Dr Fril started with barley, which has the longest spikes of the three, and therefore the most potential for fine tuning.
(He also likes a glass of beer.)
Besides tweaking the spike lengths, his team installed in their modified barley plants versions of the buzz-detecting and nectar-generating genes from evening primroses.
Together with a few other genetic rearrangements, the consequent redirection of nutrients (for wind-pollinated crops like barley produce no nectar, meaning the nutrients involved are available for other purposes) means that GeneDupe's Fortissimo barley grows faster than the normal variety if it is played appropriate sounds.
The first generation of Fortissimo barley had not involved too much tinkering with the original genetics, so it was to the buzzing of bees that it responded.
However, barley's wind pollination means bees do not bother to visit it.
It was therefore necessary to play the sound of bees across the experimental field through a speaker stack, which resulted in numerous complaints from the firm's neighbours.
Applying another of modern biotechnology's techniques, protein-folding software, did away with that problem.
By predicting how protein chains will fold up, and thus what physical properties the resulting molecule will have, this software allows the design of novel genes that encode suites of proteins which respond appropriately but specifically to a wide range of sounds, from Beethoven to Beyonce.
That permits farmers to sow whichever variety of crop corresponds to their personal musical taste.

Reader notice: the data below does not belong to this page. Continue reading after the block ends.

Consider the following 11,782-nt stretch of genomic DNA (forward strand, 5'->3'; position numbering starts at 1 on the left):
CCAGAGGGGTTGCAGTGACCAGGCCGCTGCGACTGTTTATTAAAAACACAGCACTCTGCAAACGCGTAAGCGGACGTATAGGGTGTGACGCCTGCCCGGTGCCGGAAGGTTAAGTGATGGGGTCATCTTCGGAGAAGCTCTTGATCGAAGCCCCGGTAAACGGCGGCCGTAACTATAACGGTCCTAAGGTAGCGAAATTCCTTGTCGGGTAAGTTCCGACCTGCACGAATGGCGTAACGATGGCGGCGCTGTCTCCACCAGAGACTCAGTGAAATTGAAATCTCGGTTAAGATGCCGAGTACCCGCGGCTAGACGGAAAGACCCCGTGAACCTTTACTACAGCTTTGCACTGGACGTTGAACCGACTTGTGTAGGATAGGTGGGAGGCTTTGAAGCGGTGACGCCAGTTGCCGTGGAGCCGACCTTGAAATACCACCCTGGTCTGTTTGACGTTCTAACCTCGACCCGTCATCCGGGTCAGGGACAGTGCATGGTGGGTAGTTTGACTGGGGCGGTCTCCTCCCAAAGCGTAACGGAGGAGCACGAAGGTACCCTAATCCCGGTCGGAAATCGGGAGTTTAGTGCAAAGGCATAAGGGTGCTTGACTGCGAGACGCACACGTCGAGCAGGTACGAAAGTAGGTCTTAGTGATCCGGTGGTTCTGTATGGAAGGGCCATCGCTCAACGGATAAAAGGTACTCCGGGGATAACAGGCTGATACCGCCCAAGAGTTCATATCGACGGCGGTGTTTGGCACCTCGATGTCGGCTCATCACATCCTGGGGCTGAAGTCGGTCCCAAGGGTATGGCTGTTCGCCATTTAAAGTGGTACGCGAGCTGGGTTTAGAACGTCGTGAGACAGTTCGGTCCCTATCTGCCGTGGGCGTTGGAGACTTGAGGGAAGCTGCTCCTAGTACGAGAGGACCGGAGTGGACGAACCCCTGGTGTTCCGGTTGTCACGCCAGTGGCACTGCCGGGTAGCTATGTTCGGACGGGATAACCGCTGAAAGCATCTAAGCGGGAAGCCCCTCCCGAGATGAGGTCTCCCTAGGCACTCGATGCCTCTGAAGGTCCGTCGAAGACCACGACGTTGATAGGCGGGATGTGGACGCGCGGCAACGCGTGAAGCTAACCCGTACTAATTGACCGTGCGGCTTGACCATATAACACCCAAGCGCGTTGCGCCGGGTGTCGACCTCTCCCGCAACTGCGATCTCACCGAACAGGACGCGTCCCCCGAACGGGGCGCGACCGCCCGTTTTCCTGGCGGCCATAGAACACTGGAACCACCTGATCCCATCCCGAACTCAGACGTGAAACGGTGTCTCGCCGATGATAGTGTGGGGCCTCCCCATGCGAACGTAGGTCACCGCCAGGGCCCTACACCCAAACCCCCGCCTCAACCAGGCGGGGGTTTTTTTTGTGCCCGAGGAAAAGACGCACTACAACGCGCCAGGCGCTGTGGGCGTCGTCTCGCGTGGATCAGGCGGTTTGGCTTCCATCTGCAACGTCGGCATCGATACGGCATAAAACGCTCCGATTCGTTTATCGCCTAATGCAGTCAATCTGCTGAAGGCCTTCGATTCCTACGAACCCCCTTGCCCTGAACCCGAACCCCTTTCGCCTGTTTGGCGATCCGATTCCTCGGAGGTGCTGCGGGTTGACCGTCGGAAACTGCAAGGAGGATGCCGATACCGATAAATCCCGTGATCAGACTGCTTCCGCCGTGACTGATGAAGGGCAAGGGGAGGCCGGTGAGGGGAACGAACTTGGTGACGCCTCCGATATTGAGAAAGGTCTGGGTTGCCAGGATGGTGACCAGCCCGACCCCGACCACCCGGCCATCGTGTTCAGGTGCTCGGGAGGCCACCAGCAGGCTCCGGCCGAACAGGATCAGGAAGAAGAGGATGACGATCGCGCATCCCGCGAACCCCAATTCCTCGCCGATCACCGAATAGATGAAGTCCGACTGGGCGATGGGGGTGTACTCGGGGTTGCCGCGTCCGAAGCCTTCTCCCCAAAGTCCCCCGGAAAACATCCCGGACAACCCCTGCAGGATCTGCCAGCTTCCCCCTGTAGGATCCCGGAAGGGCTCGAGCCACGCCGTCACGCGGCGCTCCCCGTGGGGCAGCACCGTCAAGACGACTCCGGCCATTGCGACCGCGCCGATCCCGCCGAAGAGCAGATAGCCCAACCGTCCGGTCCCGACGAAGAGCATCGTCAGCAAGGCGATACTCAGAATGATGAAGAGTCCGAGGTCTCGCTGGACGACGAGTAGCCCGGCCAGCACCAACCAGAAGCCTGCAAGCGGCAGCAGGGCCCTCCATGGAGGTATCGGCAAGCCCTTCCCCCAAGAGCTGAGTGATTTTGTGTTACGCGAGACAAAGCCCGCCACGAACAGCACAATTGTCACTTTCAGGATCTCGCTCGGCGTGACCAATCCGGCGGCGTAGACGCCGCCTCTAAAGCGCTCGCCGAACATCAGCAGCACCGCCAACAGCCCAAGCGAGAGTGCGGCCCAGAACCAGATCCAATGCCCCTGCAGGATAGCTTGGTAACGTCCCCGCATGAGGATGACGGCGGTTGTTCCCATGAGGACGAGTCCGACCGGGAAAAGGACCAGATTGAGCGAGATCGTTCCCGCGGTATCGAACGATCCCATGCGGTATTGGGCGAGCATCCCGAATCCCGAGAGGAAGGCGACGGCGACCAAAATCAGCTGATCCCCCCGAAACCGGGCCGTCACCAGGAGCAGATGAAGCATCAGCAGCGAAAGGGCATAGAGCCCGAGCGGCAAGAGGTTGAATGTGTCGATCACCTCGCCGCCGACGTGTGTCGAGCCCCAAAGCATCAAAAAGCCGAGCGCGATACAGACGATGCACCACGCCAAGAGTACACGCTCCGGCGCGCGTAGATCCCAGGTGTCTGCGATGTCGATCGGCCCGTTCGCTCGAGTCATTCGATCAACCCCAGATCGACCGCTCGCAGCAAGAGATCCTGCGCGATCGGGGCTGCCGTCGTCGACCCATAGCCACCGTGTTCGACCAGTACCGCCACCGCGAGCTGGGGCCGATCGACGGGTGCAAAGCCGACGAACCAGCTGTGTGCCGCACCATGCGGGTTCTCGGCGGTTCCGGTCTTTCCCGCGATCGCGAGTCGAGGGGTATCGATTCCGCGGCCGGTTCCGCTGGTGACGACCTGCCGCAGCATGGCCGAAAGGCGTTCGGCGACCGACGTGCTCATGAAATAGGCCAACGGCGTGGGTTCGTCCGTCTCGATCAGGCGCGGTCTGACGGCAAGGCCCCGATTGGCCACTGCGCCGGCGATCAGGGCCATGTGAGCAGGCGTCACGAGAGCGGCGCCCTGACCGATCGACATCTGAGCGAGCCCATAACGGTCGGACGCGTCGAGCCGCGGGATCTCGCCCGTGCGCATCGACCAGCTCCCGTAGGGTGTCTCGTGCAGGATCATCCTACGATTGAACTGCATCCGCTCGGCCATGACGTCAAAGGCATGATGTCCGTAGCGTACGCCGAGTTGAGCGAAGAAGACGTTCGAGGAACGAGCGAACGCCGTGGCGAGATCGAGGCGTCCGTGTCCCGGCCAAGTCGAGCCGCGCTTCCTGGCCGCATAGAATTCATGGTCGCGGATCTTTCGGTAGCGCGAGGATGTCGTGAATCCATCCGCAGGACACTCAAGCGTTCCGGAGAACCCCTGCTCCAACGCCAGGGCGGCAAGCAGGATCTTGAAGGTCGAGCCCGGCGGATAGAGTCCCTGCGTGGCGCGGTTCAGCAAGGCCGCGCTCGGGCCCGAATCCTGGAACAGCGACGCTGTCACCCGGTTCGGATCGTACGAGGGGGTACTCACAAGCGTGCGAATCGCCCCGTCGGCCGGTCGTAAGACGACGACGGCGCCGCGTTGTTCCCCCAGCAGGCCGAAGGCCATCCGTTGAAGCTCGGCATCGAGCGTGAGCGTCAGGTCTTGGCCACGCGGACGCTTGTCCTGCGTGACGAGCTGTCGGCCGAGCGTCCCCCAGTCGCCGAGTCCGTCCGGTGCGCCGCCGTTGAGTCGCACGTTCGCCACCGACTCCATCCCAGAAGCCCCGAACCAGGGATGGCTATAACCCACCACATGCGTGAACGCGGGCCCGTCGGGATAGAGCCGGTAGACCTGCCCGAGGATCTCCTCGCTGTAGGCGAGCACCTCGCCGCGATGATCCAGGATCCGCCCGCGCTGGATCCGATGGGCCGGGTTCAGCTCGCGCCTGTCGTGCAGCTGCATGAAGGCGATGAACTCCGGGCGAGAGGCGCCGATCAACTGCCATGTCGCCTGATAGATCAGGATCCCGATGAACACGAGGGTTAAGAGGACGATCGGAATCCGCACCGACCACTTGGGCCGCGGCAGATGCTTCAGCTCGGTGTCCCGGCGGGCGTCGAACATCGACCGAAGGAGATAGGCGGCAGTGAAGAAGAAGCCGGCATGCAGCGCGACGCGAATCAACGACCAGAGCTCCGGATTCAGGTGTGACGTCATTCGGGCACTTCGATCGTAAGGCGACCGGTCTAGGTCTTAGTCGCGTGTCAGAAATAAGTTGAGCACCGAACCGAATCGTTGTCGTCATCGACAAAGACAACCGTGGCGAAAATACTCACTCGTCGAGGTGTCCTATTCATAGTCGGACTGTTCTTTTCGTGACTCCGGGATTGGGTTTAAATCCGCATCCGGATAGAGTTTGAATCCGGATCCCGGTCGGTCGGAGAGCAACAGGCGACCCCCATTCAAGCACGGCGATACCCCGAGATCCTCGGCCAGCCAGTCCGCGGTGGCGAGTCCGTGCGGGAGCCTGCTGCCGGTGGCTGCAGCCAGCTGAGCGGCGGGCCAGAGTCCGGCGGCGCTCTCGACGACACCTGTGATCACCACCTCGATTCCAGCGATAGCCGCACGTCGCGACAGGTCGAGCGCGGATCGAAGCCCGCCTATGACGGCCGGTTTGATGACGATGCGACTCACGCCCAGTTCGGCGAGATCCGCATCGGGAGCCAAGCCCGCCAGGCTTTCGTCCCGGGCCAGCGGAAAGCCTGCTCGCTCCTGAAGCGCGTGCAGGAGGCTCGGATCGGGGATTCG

The prize activity of GeneDupe's newly created botanoacoustics division, however, is its work on the flip side of the matter—sound generation by plants.
The aim of this is to get crops to egg each other on to grow faster, with each plant broadcasting sounds that will stimulate the growth of those adjacent.
That way there will be no need for loudspeakers, aggrieved neighbours or the inevitable arguments about which tracks crops like to listen to most.
This last point will in any case be settled in the next generation of Fortissimo crops, for GeneDupe's artificial-intelligence algorithms have developed versions of them that will both generate and respond to any pattern of sound programmed into their DNA, from Rabbie Burns's “Coming through the rye” to that glorious, tub-thumping, harvest-festival hymn, “The valleys stand so thick with corn/That even they are singing”.
With this tweak, Dr Fril is pretty sure he will have a commercial success on his hands after its unveiling to an eager public on Saturday.